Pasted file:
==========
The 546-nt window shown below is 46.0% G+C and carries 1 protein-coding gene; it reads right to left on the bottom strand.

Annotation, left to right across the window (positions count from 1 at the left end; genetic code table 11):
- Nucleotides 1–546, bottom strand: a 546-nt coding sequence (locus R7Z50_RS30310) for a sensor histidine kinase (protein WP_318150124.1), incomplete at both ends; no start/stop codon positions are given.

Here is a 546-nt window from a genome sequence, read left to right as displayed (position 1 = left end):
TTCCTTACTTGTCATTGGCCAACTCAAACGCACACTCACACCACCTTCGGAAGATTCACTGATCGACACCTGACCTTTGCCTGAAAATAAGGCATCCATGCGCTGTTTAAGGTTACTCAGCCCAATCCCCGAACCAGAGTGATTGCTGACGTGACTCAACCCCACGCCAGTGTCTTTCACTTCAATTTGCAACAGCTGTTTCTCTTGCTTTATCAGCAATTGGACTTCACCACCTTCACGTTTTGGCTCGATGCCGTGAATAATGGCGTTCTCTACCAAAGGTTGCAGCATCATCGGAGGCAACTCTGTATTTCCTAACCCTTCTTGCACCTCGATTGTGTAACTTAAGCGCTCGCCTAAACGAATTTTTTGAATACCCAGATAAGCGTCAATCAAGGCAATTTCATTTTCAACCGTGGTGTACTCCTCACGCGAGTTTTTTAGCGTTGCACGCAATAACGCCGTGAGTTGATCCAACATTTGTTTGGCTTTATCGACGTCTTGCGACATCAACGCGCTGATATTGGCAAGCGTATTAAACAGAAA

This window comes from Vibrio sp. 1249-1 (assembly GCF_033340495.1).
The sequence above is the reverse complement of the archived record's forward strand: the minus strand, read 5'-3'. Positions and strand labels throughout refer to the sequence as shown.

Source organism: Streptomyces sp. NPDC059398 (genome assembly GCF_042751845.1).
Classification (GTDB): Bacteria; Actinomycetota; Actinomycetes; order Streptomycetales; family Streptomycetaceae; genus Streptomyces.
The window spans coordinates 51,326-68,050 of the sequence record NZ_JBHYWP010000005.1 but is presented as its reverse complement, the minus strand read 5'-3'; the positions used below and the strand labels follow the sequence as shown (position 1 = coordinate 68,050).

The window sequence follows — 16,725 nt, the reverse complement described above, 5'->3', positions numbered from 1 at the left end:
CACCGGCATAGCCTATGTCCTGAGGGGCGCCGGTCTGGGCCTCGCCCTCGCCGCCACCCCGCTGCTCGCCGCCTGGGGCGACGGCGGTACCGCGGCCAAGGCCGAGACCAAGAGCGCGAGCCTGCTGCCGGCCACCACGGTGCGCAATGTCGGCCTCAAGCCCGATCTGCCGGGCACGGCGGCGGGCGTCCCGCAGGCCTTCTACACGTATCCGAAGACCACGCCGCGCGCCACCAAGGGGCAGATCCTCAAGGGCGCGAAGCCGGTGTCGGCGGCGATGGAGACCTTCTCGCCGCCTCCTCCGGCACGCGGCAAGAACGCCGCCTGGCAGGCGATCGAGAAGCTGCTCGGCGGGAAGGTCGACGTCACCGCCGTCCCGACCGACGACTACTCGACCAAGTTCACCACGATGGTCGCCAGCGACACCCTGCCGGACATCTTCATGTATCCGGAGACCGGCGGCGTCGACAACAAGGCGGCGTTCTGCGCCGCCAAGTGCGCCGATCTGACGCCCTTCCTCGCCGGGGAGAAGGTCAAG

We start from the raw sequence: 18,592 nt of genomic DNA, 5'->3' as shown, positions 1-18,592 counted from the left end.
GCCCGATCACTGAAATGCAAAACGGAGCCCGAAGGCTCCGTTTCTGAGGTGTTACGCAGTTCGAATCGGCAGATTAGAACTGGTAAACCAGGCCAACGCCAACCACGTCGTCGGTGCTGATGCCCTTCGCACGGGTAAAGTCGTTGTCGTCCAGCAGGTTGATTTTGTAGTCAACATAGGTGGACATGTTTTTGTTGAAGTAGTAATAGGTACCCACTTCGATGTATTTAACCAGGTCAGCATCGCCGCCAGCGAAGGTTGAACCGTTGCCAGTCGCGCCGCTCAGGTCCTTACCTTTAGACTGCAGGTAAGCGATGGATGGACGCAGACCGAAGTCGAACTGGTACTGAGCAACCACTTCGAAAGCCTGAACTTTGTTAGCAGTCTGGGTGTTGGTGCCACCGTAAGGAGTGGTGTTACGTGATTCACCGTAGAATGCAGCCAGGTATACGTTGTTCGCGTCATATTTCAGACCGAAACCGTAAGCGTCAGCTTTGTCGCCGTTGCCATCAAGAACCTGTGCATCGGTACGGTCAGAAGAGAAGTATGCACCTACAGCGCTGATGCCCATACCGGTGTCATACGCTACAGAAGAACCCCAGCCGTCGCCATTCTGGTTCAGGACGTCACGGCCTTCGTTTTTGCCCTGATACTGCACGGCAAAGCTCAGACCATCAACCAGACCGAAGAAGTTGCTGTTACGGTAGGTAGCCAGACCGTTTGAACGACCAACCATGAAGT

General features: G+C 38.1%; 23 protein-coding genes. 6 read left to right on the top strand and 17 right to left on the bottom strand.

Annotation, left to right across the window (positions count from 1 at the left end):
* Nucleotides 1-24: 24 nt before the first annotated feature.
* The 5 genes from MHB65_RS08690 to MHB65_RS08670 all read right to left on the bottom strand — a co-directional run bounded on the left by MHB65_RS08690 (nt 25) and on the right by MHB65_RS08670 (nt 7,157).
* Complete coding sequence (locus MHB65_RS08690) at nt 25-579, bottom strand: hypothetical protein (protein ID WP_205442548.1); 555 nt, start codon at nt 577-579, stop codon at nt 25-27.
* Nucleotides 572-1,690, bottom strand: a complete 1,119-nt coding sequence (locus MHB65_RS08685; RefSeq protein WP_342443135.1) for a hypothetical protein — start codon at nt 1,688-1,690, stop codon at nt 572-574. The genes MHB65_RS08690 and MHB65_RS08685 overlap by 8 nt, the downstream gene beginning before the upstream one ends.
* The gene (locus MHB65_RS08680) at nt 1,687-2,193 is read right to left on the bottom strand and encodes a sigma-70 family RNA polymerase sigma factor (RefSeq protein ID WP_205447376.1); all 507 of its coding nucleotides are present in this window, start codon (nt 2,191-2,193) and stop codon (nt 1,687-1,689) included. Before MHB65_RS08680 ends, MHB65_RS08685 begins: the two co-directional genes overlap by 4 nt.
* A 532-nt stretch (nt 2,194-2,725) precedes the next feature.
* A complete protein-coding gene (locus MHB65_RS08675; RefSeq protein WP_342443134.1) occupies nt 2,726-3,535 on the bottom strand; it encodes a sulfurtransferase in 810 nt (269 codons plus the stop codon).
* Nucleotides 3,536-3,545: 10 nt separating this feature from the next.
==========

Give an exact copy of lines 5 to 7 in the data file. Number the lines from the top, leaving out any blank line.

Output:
TTCCTTACTTGTCATTGGCCAACTCAAACGCACACTCACACCACCTTCGGAAGATTCACTGATCGACACCTGACCTTTGCCTGAAAATAAGGCATCCATGCGCTGTTTAAGGTTACTCAGCCCAATCCCCGAACCAGAGTGATTGCTGACGTGACTCAACCCCACGCCAGTGTCTTTCACTTCAATTTGCAACAGCTGTTTCTCTTGCTTTATCAGCAATTGGACTTCACCACCTTCACGTTTTGGCTCGATGCCGTGAATAATGGCGTTCTCTACCAAAGGTTGCAGCATCATCGGAGGCAACTCTGTATTTCCTAACCCTTCTTGCACCTCGATTGTGTAACTTAAGCGCTCGCCTAAACGAATTTTTTGAATACCCAGATAAGCGTCAATCAAGGCAATTTCATTTTCAACCGTGGTGTACTCCTCACGCGAGTTTTTTAGCGTTGCACGCAATAACGCCGTGAGTTGATCCAACATTTGTTTGGCTTTATCGACGTCTTGCGACATCAACGCGCTGATATTGGCAAGCGTATTAAACAGAAA

This window comes from Vibrio sp. 1249-1 (assembly GCF_033340495.1).
The sequence above is the reverse complement of the archived record's forward strand: the minus strand, read 5'-3'. Positions and strand labels throughout refer to the sequence as shown.